What Does the Increase in Institutional Investors Mean for Future Recessions?

Capitalizing on Collapse: An Analysis of Institutional Single-Family Rental Investors
Greg Colburn, Rebecca J. Walter, Deirdre Pfeiffer
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In the wake of the 2008 foreclosure crisis, large institutional buyers backed with Wall Street capital acquired hundreds of thousands of single-family homes, creating a large growth of institutionally owned single-family rentals (SFRs). By 2019, these firms had accumulated a total portfolio of over 200,000 homes worth more than $30 billion. Though the growth of institutional SFRs may have had some benefits, such as reducing vacancies and speeding recovery of the housing market, they also may have had negative effects, such as increased home prices and evictions. To better understand the key trends of the institutional SFR industry and its key players, this study conducts a systematic analysis of the industry, its firms, and strategies.

The authors focus on companies with publicly traded securities, specifically companies structured as real estate investment trusts, and private companies that merged with publicly traded companies. They use data from the US Securities and Exchange Commission, which collects reports on the strategy, management, finances, and potential risks of issuers of publicly traded securities. They use financial and content analysis to better understand both industry trends, such as overall housing inventory and responses to changing market conditions, and organizational trends, including average acquisition price, total investment value, rents charged, vacancy rates, debt outstanding, cash flows, and profit margins, and company strategy. They also collected information from each company’s website on rental listings, which they geocoded and analyzed in comparison with the local housing market.

Key findings
  • After the financial crisis, the housing market dislocation helped spur SFR buying.
  • Two types of investment companies emerged, one of which raised capital and used their fund structures to grow their SFR businesses, and the second, which includes companies that began purchasing SFRs before the corporate entity.
  • The growth of the industry is directly correlated with market conditions. Low prices and the ability to buy homes in bulk through many channels, including foreclosure auctions, short sales, and real estate–owned properties, help speed growth. Acquisition speed slowed in 2015 as housing prices recovered.
  • The industry has been consolidated into an increasingly limited number of firms; Invitation Homes and American Homes 4 Rent have emerged as the dominant, publicly traded players in the institutional SFR industry, owning approximately 130,000 SFRs. These firms buy more expensive homes and charge higher rents than other firms.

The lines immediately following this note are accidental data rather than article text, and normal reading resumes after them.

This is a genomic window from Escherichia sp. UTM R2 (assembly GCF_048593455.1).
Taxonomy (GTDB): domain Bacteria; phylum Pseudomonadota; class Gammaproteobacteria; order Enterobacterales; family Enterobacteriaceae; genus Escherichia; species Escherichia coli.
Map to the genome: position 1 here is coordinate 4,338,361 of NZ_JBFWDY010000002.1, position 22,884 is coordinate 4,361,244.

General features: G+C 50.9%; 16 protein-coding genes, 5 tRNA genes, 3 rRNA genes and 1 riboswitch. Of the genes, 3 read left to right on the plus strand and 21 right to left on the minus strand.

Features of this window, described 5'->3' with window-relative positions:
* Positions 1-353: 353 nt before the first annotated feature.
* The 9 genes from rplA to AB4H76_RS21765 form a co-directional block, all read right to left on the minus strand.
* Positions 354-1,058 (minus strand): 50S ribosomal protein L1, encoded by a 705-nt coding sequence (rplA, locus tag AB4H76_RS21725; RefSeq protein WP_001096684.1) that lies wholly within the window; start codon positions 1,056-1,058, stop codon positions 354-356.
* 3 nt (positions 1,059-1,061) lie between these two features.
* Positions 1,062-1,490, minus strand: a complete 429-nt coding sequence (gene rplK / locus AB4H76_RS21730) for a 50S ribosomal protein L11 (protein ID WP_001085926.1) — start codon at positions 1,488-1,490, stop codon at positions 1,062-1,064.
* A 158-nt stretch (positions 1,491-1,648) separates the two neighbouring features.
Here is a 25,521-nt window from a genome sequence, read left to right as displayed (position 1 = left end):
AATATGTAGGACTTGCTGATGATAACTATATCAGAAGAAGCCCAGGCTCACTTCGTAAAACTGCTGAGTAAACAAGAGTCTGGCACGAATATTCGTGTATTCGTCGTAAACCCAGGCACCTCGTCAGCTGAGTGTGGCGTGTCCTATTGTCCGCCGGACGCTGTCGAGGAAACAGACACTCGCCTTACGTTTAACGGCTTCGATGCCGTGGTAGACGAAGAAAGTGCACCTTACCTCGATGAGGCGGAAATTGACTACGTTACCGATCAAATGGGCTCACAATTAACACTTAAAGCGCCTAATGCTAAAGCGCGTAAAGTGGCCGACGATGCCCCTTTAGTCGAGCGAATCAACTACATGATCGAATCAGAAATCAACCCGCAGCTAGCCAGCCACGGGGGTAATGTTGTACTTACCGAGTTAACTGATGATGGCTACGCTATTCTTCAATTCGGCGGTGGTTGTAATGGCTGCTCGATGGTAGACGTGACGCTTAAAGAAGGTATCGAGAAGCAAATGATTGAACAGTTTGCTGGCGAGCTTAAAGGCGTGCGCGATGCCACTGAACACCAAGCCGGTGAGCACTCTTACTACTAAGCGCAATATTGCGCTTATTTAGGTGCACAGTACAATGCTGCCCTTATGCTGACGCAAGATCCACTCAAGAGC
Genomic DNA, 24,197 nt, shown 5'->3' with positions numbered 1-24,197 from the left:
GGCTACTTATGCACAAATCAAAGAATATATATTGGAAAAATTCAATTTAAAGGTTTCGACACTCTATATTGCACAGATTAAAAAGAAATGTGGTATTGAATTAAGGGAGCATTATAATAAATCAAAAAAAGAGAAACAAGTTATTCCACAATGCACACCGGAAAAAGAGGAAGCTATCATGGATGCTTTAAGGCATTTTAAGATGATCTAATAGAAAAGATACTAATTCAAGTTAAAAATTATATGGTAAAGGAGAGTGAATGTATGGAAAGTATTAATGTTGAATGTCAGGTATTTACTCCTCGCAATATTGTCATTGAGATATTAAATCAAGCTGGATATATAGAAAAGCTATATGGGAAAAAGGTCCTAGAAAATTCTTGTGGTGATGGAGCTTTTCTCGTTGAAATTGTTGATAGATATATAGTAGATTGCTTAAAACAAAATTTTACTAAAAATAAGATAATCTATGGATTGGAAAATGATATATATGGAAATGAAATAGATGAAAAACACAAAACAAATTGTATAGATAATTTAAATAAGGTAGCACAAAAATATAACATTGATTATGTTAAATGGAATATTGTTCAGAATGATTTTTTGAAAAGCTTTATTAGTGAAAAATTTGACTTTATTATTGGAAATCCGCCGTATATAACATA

• Investors choose similar markets to invest in with low housing prices, high population growth, and low housing supply, leading to a concentration of SFR homes in specific cities, particularly within the Sunbelt. Companies aim to have high local density to ensure high demand and low vacancy rates for their units and density appears to reduce the costs of operating property management.
  • Many investors have developed extensive, in-house, property management services, though they vary in centralization and standardization across markets. They focus on maintaining high occupancy rates, limiting tenant turnover, and minimizing nonpayment by tenants—which they achieve through rigorous tenant screening focused on credit, income and employment, and background checks and by requiring automatic payments.
  • There is major clustering of homes within certain regions, particularly neighborhoods with higher household income and higher rents, and where there is a higher proportion of white households.
  • Markets in which these firms have large numbers of homes have higher rental growth rates than the nation overall.
Policy implications
  • The rebounding of housing markets after the 2008 recession may pose a challenge for investors and may lead to changes in ownership. If firms decide to exit the market, it will have implications for the housing market, buyers, and current tenants.
  • The influx of investors after the recession points to a policy gap, in which a more aggressive state response could have helped support the market and preserve affordability.
  • The increasing participation of institutional investors may also create competition for moderately priced single-family housing, as households are unable to compete with well-capitalized firms.